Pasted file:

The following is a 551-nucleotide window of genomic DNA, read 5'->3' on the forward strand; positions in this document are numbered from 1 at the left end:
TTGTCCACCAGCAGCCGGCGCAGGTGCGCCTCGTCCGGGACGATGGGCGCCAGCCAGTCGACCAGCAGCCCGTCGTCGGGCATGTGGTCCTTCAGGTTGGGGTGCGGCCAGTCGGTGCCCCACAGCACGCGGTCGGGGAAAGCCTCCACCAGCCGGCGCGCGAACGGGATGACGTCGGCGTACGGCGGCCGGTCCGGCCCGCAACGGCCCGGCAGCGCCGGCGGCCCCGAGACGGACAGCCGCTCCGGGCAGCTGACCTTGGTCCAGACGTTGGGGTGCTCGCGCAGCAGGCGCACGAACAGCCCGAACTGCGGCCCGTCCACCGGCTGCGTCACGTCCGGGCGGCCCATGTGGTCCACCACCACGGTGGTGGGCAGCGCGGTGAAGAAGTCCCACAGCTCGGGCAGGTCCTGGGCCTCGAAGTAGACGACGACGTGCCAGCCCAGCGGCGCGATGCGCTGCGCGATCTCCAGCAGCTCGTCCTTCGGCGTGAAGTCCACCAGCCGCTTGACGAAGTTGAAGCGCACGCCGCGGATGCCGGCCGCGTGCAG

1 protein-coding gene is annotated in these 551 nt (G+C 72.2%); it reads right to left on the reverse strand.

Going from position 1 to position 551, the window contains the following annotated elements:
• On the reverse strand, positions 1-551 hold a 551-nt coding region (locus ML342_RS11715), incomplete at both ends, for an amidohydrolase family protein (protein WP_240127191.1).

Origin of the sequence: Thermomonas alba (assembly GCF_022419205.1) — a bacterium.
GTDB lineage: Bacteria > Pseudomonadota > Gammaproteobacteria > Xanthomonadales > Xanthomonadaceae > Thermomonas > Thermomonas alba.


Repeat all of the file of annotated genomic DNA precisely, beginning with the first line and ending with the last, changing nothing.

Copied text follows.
The following is a 551-nucleotide window of genomic DNA, read 5'->3' on the forward strand; positions in this document are numbered from 1 at the left end:
TTGTCCACCAGCAGCCGGCGCAGGTGCGCCTCGTCCGGGACGATGGGCGCCAGCCAGTCGACCAGCAGCCCGTCGTCGGGCATGTGGTCCTTCAGGTTGGGGTGCGGCCAGTCGGTGCCCCACAGCACGCGGTCGGGGAAAGCCTCCACCAGCCGGCGCGCGAACGGGATGACGTCGGCGTACGGCGGCCGGTCCGGCCCGCAACGGCCCGGCAGCGCCGGCGGCCCCGAGACGGACAGCCGCTCCGGGCAGCTGACCTTGGTCCAGACGTTGGGGTGCTCGCGCAGCAGGCGCACGAACAGCCCGAACTGCGGCCCGTCCACCGGCTGCGTCACGTCCGGGCGGCCCATGTGGTCCACCACCACGGTGGTGGGCAGCGCGGTGAAGAAGTCCCACAGCTCGGGCAGGTCCTGGGCCTCGAAGTAGACGACGACGTGCCAGCCCAGCGGCGCGATGCGCTGCGCGATCTCCAGCAGCTCGTCCTTCGGCGTGAAGTCCACCAGCCGCTTGACGAAGTTGAAGCGCACGCCGCGGATGCCGGCCGCGTGCAG

1 protein-coding gene is annotated in these 551 nt (G+C 72.2%); it reads right to left on the reverse strand.

Going from position 1 to position 551, the window contains the following annotated elements:
• On the reverse strand, positions 1-551 hold a 551-nt coding region (locus ML342_RS11715), incomplete at both ends, for an amidohydrolase family protein (protein WP_240127191.1).

Origin of the sequence: Thermomonas alba (assembly GCF_022419205.1) — a bacterium.
GTDB lineage: Bacteria > Pseudomonadota > Gammaproteobacteria > Xanthomonadales > Xanthomonadaceae > Thermomonas > Thermomonas alba.